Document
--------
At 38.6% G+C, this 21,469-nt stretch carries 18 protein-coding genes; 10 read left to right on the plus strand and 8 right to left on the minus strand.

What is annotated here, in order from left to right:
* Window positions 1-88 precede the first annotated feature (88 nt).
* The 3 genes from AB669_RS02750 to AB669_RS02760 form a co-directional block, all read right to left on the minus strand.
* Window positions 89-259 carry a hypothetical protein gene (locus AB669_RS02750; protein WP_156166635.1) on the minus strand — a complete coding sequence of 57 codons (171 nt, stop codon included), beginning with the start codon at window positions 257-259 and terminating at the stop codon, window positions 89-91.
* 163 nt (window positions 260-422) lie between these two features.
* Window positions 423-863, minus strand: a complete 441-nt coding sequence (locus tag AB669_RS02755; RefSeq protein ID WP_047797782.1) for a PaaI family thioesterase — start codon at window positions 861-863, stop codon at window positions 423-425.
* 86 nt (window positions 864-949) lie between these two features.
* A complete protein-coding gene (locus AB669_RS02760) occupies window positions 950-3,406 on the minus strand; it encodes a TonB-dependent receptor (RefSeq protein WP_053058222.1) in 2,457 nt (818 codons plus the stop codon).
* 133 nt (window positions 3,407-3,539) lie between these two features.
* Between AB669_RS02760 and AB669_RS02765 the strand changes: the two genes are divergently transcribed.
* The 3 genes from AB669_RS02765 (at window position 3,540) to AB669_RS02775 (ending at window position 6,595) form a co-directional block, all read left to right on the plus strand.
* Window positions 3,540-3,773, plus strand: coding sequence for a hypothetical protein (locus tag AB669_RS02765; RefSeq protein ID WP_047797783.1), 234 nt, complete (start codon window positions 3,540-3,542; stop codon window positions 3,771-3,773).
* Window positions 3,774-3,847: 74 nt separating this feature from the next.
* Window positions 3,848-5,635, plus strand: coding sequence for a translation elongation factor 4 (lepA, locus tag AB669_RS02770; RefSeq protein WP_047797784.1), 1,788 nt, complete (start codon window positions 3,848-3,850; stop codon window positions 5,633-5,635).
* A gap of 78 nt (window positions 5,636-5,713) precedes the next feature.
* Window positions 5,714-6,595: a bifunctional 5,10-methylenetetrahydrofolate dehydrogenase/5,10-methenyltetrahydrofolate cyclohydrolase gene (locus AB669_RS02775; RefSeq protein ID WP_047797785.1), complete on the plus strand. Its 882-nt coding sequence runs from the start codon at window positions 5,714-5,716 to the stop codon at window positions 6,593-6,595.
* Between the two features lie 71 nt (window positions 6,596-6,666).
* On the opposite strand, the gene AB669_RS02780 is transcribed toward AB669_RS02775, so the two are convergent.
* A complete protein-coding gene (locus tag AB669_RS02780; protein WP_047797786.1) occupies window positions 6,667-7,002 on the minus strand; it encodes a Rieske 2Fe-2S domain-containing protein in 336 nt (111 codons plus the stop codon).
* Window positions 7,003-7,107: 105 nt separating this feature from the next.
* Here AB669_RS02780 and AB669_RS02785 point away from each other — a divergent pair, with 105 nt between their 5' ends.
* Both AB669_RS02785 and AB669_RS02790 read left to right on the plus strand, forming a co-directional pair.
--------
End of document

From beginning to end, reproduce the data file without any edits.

At 38.6% G+C, this 21,469-nt stretch carries 18 protein-coding genes; 10 read left to right on the plus strand and 8 right to left on the minus strand.

What is annotated here, in order from left to right:
* Window positions 1-88 precede the first annotated feature (88 nt).
* The 3 genes from AB669_RS02750 to AB669_RS02760 form a co-directional block, all read right to left on the minus strand.
* Window positions 89-259 carry a hypothetical protein gene (locus AB669_RS02750; protein WP_156166635.1) on the minus strand — a complete coding sequence of 57 codons (171 nt, stop codon included), beginning with the start codon at window positions 257-259 and terminating at the stop codon, window positions 89-91.
* 163 nt (window positions 260-422) lie between these two features.
* Window positions 423-863, minus strand: a complete 441-nt coding sequence (locus tag AB669_RS02755; RefSeq protein ID WP_047797782.1) for a PaaI family thioesterase — start codon at window positions 861-863, stop codon at window positions 423-425.
* 86 nt (window positions 864-949) lie between these two features.
* A complete protein-coding gene (locus AB669_RS02760) occupies window positions 950-3,406 on the minus strand; it encodes a TonB-dependent receptor (RefSeq protein WP_053058222.1) in 2,457 nt (818 codons plus the stop codon).
* 133 nt (window positions 3,407-3,539) lie between these two features.
* Between AB669_RS02760 and AB669_RS02765 the strand changes: the two genes are divergently transcribed.
* The 3 genes from AB669_RS02765 (at window position 3,540) to AB669_RS02775 (ending at window position 6,595) form a co-directional block, all read left to right on the plus strand.
* Window positions 3,540-3,773, plus strand: coding sequence for a hypothetical protein (locus tag AB669_RS02765; RefSeq protein ID WP_047797783.1), 234 nt, complete (start codon window positions 3,540-3,542; stop codon window positions 3,771-3,773).
* Window positions 3,774-3,847: 74 nt separating this feature from the next.
* Window positions 3,848-5,635, plus strand: coding sequence for a translation elongation factor 4 (lepA, locus tag AB669_RS02770; RefSeq protein WP_047797784.1), 1,788 nt, complete (start codon window positions 3,848-3,850; stop codon window positions 5,633-5,635).
* A gap of 78 nt (window positions 5,636-5,713) precedes the next feature.
* Window positions 5,714-6,595: a bifunctional 5,10-methylenetetrahydrofolate dehydrogenase/5,10-methenyltetrahydrofolate cyclohydrolase gene (locus AB669_RS02775; RefSeq protein ID WP_047797785.1), complete on the plus strand. Its 882-nt coding sequence runs from the start codon at window positions 5,714-5,716 to the stop codon at window positions 6,593-6,595.
* Between the two features lie 71 nt (window positions 6,596-6,666).
* On the opposite strand, the gene AB669_RS02780 is transcribed toward AB669_RS02775, so the two are convergent.
* A complete protein-coding gene (locus tag AB669_RS02780; protein WP_047797786.1) occupies window positions 6,667-7,002 on the minus strand; it encodes a Rieske 2Fe-2S domain-containing protein in 336 nt (111 codons plus the stop codon).
* Window positions 7,003-7,107: 105 nt separating this feature from the next.
* Here AB669_RS02780 and AB669_RS02785 point away from each other — a divergent pair, with 105 nt between their 5' ends.
* Both AB669_RS02785 and AB669_RS02790 read left to right on the plus strand, forming a co-directional pair.